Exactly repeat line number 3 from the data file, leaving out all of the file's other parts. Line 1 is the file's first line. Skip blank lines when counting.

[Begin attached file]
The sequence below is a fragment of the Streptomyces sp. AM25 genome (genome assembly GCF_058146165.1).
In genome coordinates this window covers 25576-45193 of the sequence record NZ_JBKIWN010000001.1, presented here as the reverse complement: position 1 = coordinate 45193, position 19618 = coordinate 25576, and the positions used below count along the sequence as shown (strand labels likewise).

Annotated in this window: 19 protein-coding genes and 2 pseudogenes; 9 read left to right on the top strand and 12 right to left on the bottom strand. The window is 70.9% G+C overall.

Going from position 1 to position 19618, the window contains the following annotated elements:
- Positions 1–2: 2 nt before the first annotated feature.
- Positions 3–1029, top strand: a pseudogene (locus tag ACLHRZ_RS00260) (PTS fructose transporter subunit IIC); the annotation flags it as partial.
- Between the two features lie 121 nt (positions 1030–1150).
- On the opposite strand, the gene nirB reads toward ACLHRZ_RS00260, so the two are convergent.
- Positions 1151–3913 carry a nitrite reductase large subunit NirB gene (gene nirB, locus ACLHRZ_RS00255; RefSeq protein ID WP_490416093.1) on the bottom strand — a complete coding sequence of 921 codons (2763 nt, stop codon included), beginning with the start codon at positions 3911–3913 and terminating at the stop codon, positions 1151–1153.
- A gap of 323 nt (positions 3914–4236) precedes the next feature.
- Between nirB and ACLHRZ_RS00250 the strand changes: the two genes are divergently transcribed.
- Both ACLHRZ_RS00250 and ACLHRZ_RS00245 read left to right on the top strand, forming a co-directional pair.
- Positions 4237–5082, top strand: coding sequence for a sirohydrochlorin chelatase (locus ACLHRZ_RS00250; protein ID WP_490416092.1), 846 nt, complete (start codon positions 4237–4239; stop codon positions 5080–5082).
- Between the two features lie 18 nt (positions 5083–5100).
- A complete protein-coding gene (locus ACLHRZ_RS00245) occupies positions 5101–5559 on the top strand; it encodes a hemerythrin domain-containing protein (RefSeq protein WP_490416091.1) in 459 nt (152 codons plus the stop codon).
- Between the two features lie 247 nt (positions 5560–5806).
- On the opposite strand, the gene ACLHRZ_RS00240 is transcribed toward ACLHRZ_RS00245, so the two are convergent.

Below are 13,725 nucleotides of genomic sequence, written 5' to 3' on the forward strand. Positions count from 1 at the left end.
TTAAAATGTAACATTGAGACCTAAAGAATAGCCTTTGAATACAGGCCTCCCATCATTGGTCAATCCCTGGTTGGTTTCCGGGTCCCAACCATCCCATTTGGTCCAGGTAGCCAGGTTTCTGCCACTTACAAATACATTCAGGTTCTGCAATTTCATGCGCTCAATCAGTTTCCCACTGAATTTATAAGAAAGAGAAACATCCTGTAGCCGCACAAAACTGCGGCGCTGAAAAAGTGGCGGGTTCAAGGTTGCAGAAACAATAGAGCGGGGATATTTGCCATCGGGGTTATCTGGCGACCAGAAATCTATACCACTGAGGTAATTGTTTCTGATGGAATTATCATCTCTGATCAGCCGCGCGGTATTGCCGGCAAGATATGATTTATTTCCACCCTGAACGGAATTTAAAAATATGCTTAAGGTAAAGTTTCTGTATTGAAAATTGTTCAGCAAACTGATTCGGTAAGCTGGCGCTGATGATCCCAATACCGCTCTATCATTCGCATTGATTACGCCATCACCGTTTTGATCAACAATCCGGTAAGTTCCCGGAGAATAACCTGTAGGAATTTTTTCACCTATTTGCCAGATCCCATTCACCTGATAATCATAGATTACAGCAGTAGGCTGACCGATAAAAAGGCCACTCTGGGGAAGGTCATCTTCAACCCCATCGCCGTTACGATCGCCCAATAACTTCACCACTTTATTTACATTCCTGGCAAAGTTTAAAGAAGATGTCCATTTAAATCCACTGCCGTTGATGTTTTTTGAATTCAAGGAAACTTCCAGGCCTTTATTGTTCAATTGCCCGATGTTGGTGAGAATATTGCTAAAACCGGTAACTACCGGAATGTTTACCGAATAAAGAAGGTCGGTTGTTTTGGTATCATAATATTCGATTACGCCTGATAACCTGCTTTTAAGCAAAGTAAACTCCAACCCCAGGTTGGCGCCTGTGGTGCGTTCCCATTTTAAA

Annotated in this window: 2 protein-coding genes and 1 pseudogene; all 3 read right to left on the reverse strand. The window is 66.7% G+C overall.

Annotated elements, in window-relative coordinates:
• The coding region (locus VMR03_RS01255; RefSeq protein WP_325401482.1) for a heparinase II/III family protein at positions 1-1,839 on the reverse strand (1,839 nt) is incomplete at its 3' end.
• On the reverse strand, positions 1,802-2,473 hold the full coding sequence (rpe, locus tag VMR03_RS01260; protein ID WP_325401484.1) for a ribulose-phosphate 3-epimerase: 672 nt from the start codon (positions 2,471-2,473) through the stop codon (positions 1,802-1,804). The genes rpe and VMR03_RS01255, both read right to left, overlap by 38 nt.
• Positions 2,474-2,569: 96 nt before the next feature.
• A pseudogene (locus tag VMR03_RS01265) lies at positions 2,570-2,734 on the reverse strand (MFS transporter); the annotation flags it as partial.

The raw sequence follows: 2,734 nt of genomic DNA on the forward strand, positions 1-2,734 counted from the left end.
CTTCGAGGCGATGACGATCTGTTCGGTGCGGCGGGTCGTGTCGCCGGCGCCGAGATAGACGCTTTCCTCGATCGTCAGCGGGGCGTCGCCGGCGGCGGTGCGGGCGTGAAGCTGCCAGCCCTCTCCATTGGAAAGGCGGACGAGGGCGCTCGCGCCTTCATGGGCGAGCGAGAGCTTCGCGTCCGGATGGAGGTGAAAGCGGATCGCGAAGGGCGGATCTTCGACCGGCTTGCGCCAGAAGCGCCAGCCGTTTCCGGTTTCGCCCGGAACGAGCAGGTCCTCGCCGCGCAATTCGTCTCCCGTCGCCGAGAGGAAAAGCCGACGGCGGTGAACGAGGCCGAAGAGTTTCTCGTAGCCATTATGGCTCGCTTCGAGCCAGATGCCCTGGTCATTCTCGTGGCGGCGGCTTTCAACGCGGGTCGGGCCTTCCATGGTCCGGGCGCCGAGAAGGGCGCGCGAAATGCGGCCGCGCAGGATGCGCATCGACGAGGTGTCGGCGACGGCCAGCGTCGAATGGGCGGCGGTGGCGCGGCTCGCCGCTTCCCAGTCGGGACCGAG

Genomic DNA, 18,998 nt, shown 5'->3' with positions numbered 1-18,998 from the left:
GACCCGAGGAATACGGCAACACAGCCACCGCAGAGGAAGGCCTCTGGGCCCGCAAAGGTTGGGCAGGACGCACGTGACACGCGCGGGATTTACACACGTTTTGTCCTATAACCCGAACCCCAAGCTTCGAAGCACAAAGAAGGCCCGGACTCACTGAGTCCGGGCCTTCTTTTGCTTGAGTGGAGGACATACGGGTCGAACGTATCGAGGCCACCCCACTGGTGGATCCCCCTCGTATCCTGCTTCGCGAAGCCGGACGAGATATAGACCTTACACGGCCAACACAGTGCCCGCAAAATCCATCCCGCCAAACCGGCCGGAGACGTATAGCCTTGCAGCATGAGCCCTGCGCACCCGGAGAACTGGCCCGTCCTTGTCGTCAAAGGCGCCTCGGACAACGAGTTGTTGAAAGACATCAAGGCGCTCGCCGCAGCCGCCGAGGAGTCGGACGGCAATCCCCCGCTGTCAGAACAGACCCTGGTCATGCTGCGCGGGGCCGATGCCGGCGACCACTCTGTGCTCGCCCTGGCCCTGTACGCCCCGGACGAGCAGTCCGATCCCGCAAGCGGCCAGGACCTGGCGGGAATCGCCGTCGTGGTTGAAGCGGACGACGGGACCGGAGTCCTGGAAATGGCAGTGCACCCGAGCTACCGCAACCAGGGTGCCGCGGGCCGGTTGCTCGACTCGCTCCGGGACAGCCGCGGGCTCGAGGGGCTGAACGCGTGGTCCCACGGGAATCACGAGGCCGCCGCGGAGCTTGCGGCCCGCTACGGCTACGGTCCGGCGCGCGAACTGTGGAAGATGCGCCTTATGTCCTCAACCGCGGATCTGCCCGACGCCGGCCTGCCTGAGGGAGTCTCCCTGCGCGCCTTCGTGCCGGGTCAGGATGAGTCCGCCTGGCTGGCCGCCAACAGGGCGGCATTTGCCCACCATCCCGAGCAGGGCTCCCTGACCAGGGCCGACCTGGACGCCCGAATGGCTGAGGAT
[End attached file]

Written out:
Annotated in this window: 19 protein-coding genes and 2 pseudogenes; 9 read left to right on the top strand and 12 right to left on the bottom strand. The window is 70.9% G+C overall.